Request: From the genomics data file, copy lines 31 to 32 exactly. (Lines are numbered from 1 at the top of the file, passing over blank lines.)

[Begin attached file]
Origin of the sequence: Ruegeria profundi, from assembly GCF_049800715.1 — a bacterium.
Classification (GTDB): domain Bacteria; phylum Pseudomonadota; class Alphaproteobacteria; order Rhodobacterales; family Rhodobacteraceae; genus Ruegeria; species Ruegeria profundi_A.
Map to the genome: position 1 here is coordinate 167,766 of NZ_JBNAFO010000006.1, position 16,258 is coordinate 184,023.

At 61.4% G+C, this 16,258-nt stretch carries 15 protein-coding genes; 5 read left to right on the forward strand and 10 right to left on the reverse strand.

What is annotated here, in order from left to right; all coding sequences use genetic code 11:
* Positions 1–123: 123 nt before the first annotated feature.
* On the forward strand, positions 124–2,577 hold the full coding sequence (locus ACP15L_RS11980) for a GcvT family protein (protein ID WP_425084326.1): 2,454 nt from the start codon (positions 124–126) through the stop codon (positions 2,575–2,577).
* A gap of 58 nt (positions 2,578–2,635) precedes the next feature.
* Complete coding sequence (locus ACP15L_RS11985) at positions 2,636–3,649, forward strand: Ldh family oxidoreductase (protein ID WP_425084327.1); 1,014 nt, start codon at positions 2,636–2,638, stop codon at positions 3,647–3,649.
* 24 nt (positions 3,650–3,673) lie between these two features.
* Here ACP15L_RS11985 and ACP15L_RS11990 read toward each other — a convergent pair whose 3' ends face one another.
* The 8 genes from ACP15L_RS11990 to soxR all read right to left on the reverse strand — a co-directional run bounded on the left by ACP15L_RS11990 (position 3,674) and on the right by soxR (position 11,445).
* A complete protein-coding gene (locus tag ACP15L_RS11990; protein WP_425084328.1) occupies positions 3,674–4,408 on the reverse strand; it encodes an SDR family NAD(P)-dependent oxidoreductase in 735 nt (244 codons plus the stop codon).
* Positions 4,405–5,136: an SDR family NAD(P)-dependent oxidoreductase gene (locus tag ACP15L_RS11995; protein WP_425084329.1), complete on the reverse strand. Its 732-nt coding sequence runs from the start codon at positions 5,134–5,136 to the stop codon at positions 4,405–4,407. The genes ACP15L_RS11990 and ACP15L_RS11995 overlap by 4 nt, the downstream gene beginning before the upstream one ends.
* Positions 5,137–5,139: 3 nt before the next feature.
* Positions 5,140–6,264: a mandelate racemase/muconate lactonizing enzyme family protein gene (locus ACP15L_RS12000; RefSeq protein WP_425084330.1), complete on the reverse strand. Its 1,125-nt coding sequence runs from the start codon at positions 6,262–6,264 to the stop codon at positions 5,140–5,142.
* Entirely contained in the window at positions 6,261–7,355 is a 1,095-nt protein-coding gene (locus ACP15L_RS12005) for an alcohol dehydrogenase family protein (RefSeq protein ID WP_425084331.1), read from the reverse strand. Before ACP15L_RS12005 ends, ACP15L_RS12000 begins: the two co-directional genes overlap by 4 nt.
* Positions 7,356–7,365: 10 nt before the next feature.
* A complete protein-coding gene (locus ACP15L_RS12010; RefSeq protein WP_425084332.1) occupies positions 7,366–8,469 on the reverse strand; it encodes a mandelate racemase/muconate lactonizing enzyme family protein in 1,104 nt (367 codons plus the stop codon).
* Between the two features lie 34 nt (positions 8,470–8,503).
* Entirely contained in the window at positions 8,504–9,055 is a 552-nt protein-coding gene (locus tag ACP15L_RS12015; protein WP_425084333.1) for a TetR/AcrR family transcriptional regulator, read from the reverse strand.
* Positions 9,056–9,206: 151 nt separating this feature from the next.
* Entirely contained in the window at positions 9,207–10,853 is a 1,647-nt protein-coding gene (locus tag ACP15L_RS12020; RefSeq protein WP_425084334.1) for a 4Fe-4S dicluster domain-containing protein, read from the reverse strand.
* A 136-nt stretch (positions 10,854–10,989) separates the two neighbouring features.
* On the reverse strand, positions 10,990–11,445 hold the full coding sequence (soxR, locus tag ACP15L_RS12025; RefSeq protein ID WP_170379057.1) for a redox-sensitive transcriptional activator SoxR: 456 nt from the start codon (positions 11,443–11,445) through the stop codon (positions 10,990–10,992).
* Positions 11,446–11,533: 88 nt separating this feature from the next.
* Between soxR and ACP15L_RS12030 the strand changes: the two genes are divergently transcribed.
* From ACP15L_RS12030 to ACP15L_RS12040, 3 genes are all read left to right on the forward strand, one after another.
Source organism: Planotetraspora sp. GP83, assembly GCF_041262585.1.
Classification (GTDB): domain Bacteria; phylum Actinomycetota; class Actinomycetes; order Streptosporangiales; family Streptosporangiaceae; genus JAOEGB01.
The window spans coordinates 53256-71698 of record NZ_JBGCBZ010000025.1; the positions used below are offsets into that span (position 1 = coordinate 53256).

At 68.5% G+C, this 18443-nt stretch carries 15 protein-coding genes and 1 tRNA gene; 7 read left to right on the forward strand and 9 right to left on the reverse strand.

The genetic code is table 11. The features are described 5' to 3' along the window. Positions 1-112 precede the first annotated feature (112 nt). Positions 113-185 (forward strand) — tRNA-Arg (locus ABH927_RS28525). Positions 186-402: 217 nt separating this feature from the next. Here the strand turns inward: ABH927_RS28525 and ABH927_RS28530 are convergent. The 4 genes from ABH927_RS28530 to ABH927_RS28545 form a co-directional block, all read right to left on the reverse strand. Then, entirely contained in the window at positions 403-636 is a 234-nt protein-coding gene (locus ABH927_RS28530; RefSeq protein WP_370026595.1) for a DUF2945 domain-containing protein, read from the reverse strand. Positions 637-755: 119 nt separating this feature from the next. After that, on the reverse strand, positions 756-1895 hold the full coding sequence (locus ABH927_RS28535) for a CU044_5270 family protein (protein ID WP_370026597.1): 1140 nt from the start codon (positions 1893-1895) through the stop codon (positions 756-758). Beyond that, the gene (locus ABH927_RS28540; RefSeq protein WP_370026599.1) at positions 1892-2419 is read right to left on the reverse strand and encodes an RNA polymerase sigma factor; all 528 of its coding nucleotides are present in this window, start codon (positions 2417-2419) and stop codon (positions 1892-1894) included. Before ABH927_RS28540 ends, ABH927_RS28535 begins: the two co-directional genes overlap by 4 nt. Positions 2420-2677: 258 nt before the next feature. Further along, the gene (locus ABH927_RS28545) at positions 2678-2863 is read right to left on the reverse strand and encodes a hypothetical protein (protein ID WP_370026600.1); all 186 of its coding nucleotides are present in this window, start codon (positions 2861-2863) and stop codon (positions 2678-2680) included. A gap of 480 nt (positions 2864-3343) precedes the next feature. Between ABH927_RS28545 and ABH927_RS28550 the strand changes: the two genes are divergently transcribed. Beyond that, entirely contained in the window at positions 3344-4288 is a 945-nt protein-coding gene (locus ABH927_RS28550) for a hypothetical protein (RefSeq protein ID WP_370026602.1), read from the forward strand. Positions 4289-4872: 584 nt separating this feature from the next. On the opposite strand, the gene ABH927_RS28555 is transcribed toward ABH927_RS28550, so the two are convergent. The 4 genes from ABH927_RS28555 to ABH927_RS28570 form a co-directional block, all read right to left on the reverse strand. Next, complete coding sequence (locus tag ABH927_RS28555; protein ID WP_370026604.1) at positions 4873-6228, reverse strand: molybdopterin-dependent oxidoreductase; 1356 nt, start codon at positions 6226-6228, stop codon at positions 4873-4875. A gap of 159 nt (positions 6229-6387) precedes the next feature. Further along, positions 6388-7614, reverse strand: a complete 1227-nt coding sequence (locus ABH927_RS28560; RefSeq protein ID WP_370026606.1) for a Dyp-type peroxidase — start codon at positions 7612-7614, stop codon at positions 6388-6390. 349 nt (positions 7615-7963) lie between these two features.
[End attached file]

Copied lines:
The window spans coordinates 53256-71698 of record NZ_JBGCBZ010000025.1; the positions used below are offsets into that span (position 1 = coordinate 53256).

At 68.5% G+C, this 18443-nt stretch carries 15 protein-coding genes and 1 tRNA gene; 7 read left to right on the forward strand and 9 right to left on the reverse strand.